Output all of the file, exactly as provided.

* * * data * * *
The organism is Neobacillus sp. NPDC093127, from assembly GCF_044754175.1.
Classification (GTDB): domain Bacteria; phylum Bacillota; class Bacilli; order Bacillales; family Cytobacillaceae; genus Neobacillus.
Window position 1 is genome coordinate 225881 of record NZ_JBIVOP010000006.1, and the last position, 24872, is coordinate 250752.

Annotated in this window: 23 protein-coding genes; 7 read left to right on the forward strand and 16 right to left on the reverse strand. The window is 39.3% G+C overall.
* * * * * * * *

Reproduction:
The organism is Neobacillus sp. NPDC093127, from assembly GCF_044754175.1.
Classification (GTDB): domain Bacteria; phylum Bacillota; class Bacilli; order Bacillales; family Cytobacillaceae; genus Neobacillus.
Window position 1 is genome coordinate 225881 of record NZ_JBIVOP010000006.1, and the last position, 24872, is coordinate 250752.

Annotated in this window: 23 protein-coding genes; 7 read left to right on the forward strand and 16 right to left on the reverse strand. The window is 39.3% G+C overall.